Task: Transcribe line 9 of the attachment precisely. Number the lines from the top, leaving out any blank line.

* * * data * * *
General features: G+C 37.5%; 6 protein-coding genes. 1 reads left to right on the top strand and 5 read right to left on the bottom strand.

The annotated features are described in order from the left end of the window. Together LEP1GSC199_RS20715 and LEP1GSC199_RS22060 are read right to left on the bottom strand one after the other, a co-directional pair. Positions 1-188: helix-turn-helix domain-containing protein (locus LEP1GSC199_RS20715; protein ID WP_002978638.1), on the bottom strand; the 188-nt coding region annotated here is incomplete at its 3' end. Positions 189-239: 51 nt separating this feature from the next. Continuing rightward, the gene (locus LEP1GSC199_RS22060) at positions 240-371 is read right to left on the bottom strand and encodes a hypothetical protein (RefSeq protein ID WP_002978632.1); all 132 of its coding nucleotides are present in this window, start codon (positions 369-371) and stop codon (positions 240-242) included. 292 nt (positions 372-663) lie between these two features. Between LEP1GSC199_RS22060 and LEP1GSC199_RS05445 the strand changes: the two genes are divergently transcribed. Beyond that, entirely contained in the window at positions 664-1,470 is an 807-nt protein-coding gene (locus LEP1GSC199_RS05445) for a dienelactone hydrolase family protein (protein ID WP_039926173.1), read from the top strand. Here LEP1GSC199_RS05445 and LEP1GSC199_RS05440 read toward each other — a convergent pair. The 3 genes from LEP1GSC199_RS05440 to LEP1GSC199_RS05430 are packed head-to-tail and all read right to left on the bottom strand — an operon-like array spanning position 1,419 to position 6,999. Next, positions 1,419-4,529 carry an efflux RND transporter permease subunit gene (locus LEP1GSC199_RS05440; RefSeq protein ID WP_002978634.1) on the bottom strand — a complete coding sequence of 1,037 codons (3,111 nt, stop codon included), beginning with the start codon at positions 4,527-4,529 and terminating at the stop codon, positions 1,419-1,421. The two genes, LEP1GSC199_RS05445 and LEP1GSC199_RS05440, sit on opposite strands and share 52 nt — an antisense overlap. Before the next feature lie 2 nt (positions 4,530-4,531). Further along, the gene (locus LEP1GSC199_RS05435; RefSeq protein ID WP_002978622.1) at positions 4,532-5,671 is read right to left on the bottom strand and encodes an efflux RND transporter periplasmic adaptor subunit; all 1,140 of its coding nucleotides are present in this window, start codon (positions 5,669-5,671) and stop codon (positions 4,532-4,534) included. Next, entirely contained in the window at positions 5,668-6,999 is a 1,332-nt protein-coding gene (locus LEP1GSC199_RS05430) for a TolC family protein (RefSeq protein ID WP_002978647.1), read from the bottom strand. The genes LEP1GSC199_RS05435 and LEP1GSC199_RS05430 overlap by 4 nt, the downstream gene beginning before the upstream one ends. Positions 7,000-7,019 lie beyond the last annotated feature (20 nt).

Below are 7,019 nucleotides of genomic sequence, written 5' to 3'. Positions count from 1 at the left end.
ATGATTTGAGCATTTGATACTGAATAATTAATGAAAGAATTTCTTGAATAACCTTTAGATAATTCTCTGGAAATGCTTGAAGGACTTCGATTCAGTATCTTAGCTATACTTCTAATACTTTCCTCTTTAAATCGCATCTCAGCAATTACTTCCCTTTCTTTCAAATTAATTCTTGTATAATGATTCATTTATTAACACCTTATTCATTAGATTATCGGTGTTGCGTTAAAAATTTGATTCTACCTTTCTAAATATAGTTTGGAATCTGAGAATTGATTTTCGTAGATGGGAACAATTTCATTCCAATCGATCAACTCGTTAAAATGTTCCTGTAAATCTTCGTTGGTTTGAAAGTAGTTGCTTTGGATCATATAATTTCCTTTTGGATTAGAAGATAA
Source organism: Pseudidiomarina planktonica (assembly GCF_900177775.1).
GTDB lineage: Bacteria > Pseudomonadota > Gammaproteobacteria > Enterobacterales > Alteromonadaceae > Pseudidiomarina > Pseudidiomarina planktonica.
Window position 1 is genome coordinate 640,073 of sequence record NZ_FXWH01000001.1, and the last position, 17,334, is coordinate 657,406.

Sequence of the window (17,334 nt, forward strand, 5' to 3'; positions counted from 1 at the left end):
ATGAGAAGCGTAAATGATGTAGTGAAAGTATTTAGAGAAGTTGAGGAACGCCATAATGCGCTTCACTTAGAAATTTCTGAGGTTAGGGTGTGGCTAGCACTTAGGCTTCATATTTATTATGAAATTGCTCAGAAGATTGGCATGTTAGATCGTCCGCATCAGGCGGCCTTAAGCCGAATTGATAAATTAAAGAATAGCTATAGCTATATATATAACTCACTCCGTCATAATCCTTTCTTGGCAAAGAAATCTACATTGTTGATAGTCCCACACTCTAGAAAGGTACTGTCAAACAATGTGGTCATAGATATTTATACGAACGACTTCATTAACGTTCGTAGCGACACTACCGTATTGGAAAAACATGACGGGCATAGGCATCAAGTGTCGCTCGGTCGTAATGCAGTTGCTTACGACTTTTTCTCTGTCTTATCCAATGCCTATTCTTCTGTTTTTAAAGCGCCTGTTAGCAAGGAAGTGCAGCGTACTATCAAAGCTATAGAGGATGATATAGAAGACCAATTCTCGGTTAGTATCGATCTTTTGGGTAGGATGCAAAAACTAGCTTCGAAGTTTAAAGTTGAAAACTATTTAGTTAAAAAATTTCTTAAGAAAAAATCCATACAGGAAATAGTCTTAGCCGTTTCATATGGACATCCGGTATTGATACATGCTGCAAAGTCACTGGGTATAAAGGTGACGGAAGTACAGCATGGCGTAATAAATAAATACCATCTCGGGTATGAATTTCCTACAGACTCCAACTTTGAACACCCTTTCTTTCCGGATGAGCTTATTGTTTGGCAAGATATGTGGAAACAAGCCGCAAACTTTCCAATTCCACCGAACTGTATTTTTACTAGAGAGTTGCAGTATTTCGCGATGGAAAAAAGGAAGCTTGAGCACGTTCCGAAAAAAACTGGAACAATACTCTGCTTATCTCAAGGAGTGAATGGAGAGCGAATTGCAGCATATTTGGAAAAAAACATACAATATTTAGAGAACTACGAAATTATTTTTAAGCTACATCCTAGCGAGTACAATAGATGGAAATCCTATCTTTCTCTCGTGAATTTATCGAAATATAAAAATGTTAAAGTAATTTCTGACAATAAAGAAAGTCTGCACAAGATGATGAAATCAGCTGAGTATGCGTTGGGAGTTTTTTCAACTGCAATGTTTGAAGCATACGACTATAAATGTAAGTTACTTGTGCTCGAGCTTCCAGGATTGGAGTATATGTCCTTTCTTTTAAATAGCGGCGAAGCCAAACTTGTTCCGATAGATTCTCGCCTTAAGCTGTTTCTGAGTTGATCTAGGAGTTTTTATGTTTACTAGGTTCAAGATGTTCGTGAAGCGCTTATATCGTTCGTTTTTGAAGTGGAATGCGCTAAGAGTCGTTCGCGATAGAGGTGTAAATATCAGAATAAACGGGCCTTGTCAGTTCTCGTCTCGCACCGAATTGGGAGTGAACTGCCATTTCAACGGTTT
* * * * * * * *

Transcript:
ATGAGAAGCGTAAATGATGTAGTGAAAGTATTTAGAGAAGTTGAGGAACGCCATAATGCGCTTCACTTAGAAATTTCTGAGGTTAGGGTGTGGCTAGCACTTAGGCTTCATATTTATTATGAAATTGCTCAGAAGATTGGCATGTTAGATCGTCCGCATCAGGCGGCCTTAAGCCGAATTGATAAATTAAAGAATAGCTATAGCTATATATATAACTCACTCCGTCATAATCCTTTCTTGGCAAAGAAATCTACATTGTTGATAGTCCCACACTCTAGAAAGGTACTGTCAAACAATGTGGTCATAGATATTTATACGAACGACTTCATTAACGTTCGTAGCGACACTACCGTATTGGAAAAACATGACGGGCATAGGCATCAAGTGTCGCTCGGTCGTAATGCAGTTGCTTACGACTTTTTCTCTGTCTTATCCAATGCCTATTCTTCTGTTTTTAAAGCGCCTGTTAGCAAGGAAGTGCAGCGTACTATCAAAGCTATAGAGGATGATATAGAAGACCAATTCTCGGTTAGTATCGATCTTTTGGGTAGGATGCAAAAACTAGCTTCGAAGTTTAAAGTTGAAAACTATTTAGTTAAAAAATTTCTTAAGAAAAAATCCATACAGGAAATAGTCTTAGCCGTTTCATATGGACATCCGGTATTGATACATGCTGCAAAGTCACTGGGTATAAAGGTGACGGAAGTACAGCATGGCGTAATAAATAAATACCATCTCGGGTATGAATTTCCTACAGACTCCAACTTTGAACACCCTTTCTTTCCGGATGAGCTTATTGTTTGGCAAGATATGTGGAAACAAGCCGCAAACTTTCCAATTCCACCGAACTGTATTTTTACTAGAGAGTTGCAGTATTTCGCGATGGAAAAAAGGAAGCTTGAGCACGTTCCGAAAAAAACTGGAACAATACTCTGCTTATCTCAAGGAGTGAATGGAGAGCGAATTGCAGCATATTTGGAAAAAAACATACAATATTTAGAGAACTACGAAATTATTTTTAAGCTACATCCTAGCGAGTACAATAGATGGAAATCCTATCTTTCTCTCGTGAATTTATCGAAATATAAAAATGTTAAAGTAATTTCTGACAATAAAGAAAGTCTGCACAAGATGATGAAATCAGCTGAGTATGCGTTGGGAGTTTTTTCAACTGCAATGTTTGAAGCATACGACTATAAATGTAAGTTACTTGTGCTCGAGCTTCCAGGATTGGAGTATATGTCCTTTCTTTTAAATAGCGGCGAAGCCAAACTTGTTCCGATAGATTCTCGCCTTAAGCTGTTTCTGAGTTGATCTAGGAGTTTTTATGTTTACTAGGTTCAAGATGTTCGTGAAGCGCTTATATCGTTCGTTTTTGAAGTGGAATGCGCTAAGAGTCGTTCGCGATAGAGGTGTAAATATCAGAATAAACGGGCCTTGTCAGTTCTCGTCTCGCACCGAATTGGGAGTGAACTGCCATTTCAACGGTTT